Ex-Merrill adviser sentenced to 10 years in prison

Former broker pleaded guilty to defrauding six investors of $2.7 million

Feb 18, 2014 @ 1:56 pm

By Mason Braswell

A former Bank of America Merrill Lynch financial adviser was sentenced to 10 years in prison for running a Ponzi scheme that defrauded at least six investors of $2.7 million, according to the U.S. Attorney's Office for the District of Nevada.

From 2005 to 2011, Gary H. Lane, 60, allegedly persuaded several elderly or inexperienced investors to put several million dollars into an account outside BofA.

He promised that the funds would be invested in U.S. Treasury bonds, which would pay better than 6% interest and would mature in two years, according to a statement by Daniel G. Bogden, the U.S. attorney for the District of Nevada.

In fact, the bonds never existed, and the funds were placed in Mr. Lane's wife's E*Trade account, Mr. Bogden said.

The funds where then used to pay "interest" to other investors or applied to personal expenses, according to the indictment.

Mr. Lane pleaded guilty last September to 12 counts of mail fraud and 17 counts of attempting to evade taxes.

The Financial Industry Regulatory Authority Inc. barred him in September 2011 from associating with any member firm.

Merrill Lynch fired Mr. Lane in March 2011 upon learning of the outside activity.

The firm was not named in any of the lawsuits.

“We notified law enforcement and have cooperated fully since then,” said William Halldin, a spokesman for the firm.

The firm since has provided restitution to the investors.

The attorney who represented Mr. Lane, Laurence P. Digesti, said that he planned to appeal the sentence and noted that, in addition to the restitution, the investors were allowed to keep the supposed interest payments that Mr. Lane had paid out over the course of the scheme.

Mr. Digesti also said that Mr. Lane had apologized and accepted responsibility for his actions.

He declined to comment further.

With almost three decades of experience, Mr. Lane was an adviser with Banc of America Investment Services Inc. and joined Merrill Lynch following BofA's 2009 purchase of the iconic brokerage firm.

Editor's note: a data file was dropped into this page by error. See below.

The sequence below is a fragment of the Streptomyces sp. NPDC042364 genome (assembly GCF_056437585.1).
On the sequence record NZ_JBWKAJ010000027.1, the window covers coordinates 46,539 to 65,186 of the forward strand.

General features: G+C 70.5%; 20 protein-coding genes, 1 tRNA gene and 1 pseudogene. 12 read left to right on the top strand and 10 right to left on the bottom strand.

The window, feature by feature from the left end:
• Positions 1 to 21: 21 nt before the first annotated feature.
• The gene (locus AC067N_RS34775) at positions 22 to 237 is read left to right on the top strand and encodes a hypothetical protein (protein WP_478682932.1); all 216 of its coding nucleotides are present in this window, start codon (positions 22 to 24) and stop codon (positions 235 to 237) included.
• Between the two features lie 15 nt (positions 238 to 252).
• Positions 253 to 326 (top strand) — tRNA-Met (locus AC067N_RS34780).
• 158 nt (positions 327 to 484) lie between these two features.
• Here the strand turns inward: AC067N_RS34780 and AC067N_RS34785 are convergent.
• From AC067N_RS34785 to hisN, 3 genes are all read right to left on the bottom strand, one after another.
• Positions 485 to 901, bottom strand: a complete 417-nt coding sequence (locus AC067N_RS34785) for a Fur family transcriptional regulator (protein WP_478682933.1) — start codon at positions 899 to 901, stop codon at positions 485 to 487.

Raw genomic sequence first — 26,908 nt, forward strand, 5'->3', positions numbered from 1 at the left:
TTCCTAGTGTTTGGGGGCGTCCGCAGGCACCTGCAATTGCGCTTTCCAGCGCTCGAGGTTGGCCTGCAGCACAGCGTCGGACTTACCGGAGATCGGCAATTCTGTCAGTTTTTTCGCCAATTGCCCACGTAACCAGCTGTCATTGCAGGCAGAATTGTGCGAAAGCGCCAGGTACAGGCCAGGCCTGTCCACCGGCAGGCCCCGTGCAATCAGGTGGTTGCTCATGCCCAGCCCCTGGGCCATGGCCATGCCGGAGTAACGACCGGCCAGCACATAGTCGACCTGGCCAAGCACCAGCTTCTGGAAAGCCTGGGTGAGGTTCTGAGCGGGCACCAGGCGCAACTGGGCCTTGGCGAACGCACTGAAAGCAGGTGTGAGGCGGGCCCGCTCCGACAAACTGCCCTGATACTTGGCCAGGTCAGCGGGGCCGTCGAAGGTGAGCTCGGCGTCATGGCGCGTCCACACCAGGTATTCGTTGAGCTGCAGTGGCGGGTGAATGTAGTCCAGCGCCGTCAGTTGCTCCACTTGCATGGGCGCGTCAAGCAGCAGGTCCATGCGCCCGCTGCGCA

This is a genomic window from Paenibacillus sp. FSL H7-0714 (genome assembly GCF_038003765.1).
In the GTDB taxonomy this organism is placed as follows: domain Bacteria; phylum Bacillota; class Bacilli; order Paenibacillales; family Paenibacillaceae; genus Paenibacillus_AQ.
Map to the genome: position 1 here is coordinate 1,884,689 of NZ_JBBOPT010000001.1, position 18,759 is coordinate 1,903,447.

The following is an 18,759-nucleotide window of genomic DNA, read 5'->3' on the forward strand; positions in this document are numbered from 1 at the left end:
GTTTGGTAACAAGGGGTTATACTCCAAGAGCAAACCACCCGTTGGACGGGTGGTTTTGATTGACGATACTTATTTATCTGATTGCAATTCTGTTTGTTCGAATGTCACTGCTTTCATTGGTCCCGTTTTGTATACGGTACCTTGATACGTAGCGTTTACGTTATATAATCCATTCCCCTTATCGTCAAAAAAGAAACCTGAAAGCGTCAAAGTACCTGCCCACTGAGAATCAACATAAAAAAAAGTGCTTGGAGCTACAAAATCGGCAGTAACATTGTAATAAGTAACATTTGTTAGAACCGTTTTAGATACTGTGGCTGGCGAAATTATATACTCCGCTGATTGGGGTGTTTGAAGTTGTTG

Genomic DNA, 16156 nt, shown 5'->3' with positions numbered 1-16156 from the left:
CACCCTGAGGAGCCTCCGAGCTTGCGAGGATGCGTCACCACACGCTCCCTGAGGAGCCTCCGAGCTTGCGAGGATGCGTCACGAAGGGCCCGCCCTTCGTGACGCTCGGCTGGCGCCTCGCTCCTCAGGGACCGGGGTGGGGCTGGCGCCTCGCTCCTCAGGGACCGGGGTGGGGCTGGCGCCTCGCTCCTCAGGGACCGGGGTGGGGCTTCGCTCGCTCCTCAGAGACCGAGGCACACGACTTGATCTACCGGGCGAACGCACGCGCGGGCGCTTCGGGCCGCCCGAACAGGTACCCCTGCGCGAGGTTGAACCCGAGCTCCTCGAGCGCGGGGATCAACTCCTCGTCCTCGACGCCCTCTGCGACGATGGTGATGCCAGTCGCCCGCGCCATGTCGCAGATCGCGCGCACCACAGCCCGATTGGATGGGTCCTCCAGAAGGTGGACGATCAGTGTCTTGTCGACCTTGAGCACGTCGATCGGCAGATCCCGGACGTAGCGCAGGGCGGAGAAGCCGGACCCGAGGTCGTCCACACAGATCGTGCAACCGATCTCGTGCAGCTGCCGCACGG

“Beware of persons who offer better interest rates than traditional sources,” Mr. Bogden said.

“They prey on the elderly and unsophisticated and will use numerous methods to steal your money," he said. "If you do not know if an investment opportunity is legitimate, it is always better to investigate the person or company first before turning over any money to them.”

0
Comments

What do you think?

View comments

Recommended for you

Featured video

INTV

Why some retirement plan advisers think Fidelity is invading their turf

InvestmentNews editor Frederick P. Gabriel Jr. and reporter Greg Iacurci talk about this week's cover story that looks at whether Fidelity Investments is stepping on the toes of retirement plan advisers.

Latest news & opinion

Galvin's DOL fiduciary rule enforcement triggers industry plea for court decision

Plaintiffs warned the Fifth Circuit that Massachusetts' move against Scottrade signaled that the partially implemented regulation can raise costs for financial firms.

Social Security underpaid 82% of dually entitled widows and widowers

Agency failed to tell survivors that they could switch to a higher retirement benefit later.

Is Fidelity competing with retirement plan advisers?

As the Boston-based mutual fund giant expands the products and services it brings to the retirement market, some financial advisers say the firm is encroaching on their turf.

Gun violence hits investment strategies, sparks political debates with advisers

Screening out weapons companies has limited downside.

Whistleblower said to collect $30 million in JPMorgan case

The bank did not properly disclose that it was steering asset-management customers into investments that would be profitable for JPMorgan Chase.

X

Hi! Glad you're here and we hope you like all the great work we do here at InvestmentNews. But what we do is expensive and is funded in part by our sponsors. So won't you show our sponsors a little love by whitelisting investmentnews.com? It'll help us continue to serve you.

Yes, show me how to whitelist investmentnews.com

Ad blocker detected. Please whitelist us or give premium a try.

X

Subscribe and Save 60%

Premium Access
Print + Digital

Learn more
Subscribe to Print